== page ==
Inter-agency Links: Key to Connecting Vulnerable Populations and Their Families

“We are stronger together.”  Svetlana Fusekova (center) International Services Manager for the American Red Cross Los Angeles Region, and Osas Otasowie, Faith-based Manager for Region, with Curtis Hsing (right) of the Buddhist Tzu Chi Foundation at a partnership meeting with government agencies and faith-based organizations.  Fusekova, who also serves as Secretary for the Los Angeles Refugee Forum, spoke about  the Restoring Family Links Program at the meeting.

“We are stronger together.”  Svetlana Fusekova (center) International Services Manager for the American Red Cross Los Angeles Region, and Osas Otasowie, Faith-based Manager for Region, with Curtis Hsing (right) of the Buddhist Tzu Chi Foundation at a partnership meeting with government agencies and faith-based organizations.  Fusekova, who also serves as Secretary for the Los Angeles Refugee Forum, spoke about  the Restoring Family Links Program at the meeting.

Story by Carmela Burke, Volunteer, Los Angeles, CA

In an emergency—natural or man-made—one agency alone cannot meet all the needs of individuals and families displaced by that crisis.  Those forced to abandon their homes and communities search for safe haven which could be a temporary shelter, home of a family member or friend, or another country.

Separation from family members is inevitable during calamities, conflict and other emergency humanitarian situations.  Several nonprofit and government agencies have longstanding practices of connecting family members of vulnerable people who include evacuees, migrants and refugees. 

In the American Red Cross, founder Clara Barton helped soldiers in the Civil War send letters home to their families. She also collected lists of the missing and deceased to help inform families about their loved ones. This work continues today. The International Red Cross Red Crescent Movement has a role in providing protection and assistance to those in need regardless of their legal status.

Families displaced and separated by disasters, conflict, international migration and other circumstances receive assistance from the vast Red Cross network to locate and reestablish communication with loved ones.  Efforts to facilitate communications and contact among family members are achieved through these Red Cross programs: Restoring Family Links (RFL) and Safe-and-Well.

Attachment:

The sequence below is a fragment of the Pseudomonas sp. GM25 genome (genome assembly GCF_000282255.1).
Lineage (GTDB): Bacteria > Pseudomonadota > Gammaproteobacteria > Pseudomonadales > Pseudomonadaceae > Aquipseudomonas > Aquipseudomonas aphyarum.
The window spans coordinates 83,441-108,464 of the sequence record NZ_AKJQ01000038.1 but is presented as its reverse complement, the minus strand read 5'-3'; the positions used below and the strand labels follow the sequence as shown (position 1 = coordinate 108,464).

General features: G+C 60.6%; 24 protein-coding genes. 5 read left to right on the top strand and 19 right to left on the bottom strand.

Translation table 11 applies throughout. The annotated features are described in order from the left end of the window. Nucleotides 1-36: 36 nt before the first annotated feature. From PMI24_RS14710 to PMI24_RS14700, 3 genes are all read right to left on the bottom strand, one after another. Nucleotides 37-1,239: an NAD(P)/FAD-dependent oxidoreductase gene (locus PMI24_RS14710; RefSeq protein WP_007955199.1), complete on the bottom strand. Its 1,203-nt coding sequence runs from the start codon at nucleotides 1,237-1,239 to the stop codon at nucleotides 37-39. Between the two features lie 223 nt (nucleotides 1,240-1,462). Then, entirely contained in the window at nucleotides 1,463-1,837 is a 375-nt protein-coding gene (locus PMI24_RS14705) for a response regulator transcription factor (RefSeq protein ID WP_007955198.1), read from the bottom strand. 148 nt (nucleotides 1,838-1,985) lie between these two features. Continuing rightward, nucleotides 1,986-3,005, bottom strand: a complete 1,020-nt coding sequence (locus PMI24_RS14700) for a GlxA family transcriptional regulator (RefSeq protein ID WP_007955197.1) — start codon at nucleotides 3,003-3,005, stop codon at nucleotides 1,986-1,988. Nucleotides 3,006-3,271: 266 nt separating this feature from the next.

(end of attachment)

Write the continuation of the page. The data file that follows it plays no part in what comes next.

Each year in June, the world observes Refugee Awareness Month to bring to the forefront situations and hardships faced by vulnerable populations.  On June 25, 2015 the Los Angeles Refugee Forum hosted a citywide World Refugee Day. This year’s event recognized the ongoing refugee crisis in Syria and unaccompanied minors here in the US, the 100th Anniversary of the Armenian Genocide, and commemorated the struggles and resiliency of refugees. The day was filled with entertainment, activities for children, sharing information and resources, as well as forging new partnerships.

The Los Angeles Refugee Forum is a collaborative group of at least 18 community organizations and government agencies that work together to address clients’ needs.  Member agencies include American Red Cross, Catholic Charities, International Rescue Committee (IRC), Interfaith Refugee and Immigration Service (IRIS), Jewish Family Service, Legal Aid Foundation, Los Angeles County Department of Public Social Services, and PARS Equality Center.  Agency goals range from providing social and legal services (PARS), tools and connections to help new arrivals gain self-sufficiency (IRIS), rebuilding lives (IRC) and alleviating the suffering of family members separated by armed conflict or disasters worldwide  (Red Cross).

“Reconnecting families is important to communities because family can mean the difference between a person who is resilient and one who may struggle,” said Kerry Khan, World Refugee Day Planning Committee Member representing the American Red Cross Los Angeles Region. “Family is one of the biggest support systems there is and can help a person get back on their feet after a disaster or experiencing conflict. …This is why it is such an important program. When individuals in a community are resilient they help build a stronger community.”

More than 60% of Restoring Family Links cases start in other countries, and the American Red Cross initiates more than 2,000 cases to help reconnect family members with their loved ones. Yet tens of thousands of refugees arrive in the United States every year from countries affected by conflict, and they agonize about not knowing the fate of their loved ones.

From her experience in teaming up with the Los Angeles Refugee Forum, Khan sees the need to continue community outreach and keep reminding agencies about the Red Cross' free reconnecting families services. “It may take several times before an organization or someone at an organization, can quickly remember that this service exists and provide the information to a client in need of it. Secondly, it is vital for our local Red Cross to know about other services so that we can refer clients to our partners if we are not able to provide the needed service.”

For more information on the Red Cross Restoring Family Links Program, visit www.redcross.org/reconnectingfamilies and in Los Angeles, please call (626) 407-4536 or email IntlTracing.LosAngeles.CA@redcross.org.